I think closest to a mentor to me is Noel Langley as I asked him to produce my debut album and he just pushed this record and my compositions to an entirely different level. Instead of separating my love for jazz and electronic music he told me to embrace them both and incorporate the electronic aspect which is something I might have only done much further down the line if it hadn't been for his suggestions.
At this point I think it is more of a blessing that there are so few of us jazz violinists as there is so much exploring to do and no competitive atmosphere in that respect. I find that everyone brings a very unique sound to the stage which is partly because of the different ways of amplifying the instrument but also because the sound of the violin differs so much from each player due to their instrument, technique and previous influence. Ultimately, we are reclaiming a space in the jazz world and I hope future jazz violin students at the music colleges will be incorporated again in Big Bands and other projects because it hopefully reflects what is happening in the scene which is something I missed out on.
It is important to note that none of the jazz standards are written for the violin specifically, of course. This means that a few of them are awkward to play and good technique really helps immensely. On top of that, the solos that I transcribe are usually saxophonists, trumpeters and pianists and again awkward to play on the violin. If I take Zbigniew Seifert for example, who coincidentally is my favourite jazz violinist; he started learning the saxophone after having learnt the violin to be able to play jazz (and because he thought the ladies would find it more appealing) and only started playing jazz on the violin because Tomasz Stankó basically demanded it of him for his band. However, Zbigniew found that the shapes he had learnt on the saxophone were helping him play jazz on the violin. His solos are so Coltrane-inspired (Tyner too) it is hard to miss. But it is also very impressive to me because I know how unnatural some of those phrases feel on the violin.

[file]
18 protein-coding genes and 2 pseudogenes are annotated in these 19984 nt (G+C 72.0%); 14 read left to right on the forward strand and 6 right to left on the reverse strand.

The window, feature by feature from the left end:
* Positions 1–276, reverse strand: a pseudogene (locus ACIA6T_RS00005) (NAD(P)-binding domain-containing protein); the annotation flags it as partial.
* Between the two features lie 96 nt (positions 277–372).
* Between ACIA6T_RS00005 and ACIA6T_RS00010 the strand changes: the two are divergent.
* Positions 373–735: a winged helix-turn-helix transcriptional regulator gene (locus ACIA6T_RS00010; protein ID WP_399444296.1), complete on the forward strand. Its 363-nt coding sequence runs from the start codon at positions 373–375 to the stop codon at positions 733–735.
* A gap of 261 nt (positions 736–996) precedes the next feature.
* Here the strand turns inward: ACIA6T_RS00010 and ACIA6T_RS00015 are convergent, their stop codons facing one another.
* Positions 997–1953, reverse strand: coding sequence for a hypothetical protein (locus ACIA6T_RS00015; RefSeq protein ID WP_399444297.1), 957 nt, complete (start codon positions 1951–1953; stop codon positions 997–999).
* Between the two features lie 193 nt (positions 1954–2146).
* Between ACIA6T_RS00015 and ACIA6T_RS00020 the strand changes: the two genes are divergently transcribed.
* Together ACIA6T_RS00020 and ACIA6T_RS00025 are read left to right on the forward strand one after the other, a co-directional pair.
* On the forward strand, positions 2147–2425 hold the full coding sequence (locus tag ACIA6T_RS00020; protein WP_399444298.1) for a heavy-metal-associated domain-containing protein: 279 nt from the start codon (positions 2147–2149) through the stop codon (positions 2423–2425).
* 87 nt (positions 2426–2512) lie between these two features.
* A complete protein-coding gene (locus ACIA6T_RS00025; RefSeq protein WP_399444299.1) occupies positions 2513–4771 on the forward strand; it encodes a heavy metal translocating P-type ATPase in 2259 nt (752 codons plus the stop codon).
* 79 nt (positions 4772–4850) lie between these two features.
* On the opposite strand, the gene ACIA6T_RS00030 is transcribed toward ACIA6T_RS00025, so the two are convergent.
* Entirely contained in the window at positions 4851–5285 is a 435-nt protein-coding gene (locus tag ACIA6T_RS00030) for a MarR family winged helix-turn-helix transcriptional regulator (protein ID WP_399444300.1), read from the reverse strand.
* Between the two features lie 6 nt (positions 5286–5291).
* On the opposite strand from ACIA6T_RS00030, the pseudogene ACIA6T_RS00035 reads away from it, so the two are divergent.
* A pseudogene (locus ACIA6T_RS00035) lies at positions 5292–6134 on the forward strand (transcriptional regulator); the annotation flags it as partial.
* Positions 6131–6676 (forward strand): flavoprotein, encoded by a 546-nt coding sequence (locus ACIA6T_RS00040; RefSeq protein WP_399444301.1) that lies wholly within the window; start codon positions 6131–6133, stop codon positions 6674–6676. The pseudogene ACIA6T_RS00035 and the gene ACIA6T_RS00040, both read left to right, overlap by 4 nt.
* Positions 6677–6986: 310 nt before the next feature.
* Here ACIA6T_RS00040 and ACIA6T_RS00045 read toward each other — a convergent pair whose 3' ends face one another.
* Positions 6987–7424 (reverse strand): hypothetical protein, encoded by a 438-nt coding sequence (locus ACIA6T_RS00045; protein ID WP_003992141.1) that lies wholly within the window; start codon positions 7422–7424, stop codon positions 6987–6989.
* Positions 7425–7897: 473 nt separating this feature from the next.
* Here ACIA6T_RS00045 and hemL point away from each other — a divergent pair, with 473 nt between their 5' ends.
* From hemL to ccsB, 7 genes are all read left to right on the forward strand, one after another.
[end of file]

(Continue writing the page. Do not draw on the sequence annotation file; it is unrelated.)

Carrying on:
On the other hand I know a lot of self-taught violinists (especially in the gypsy jazz scene in Paris) -who definitely have technical limits - who nevertheless are some of the most emotional and brilliant jazzers out there because they don’t have any rigid training getting in their way and they purely play the music. So to sum up I think too much technique can get in your way but it is very useful if you can shake off any limitations it might put on you, which is what I feel I have been able to do.
We spoke a bit about Seifert after you chose a segment of his playing on a
Hans Koller record for your 10 Seconds. I‘m less familiar with his music than Urbaniak’s, though I know Music For K and I once had a copy of the album with Kilimanjaro, and that might be the wildest Polish 70s jam going. So, who are some of those non-violin soloists who you’d say have influenced your approach to soloing?
I think Kilimanjaro was part of his last album called Passion in 1979. It’s an amazing album and the line-up is mega. I remember Trevor Tomkins who teaches drums and jazz history at the Guildhall coming up to me, giving me Passion on a CD and saying I need to hear this. As you couldn’t really buy it online he thought I might not have come across it yet and he was correct! What a revelation that album was for me! I actually wrote my dissertation on Seifert because I was so inspired by his story and his music.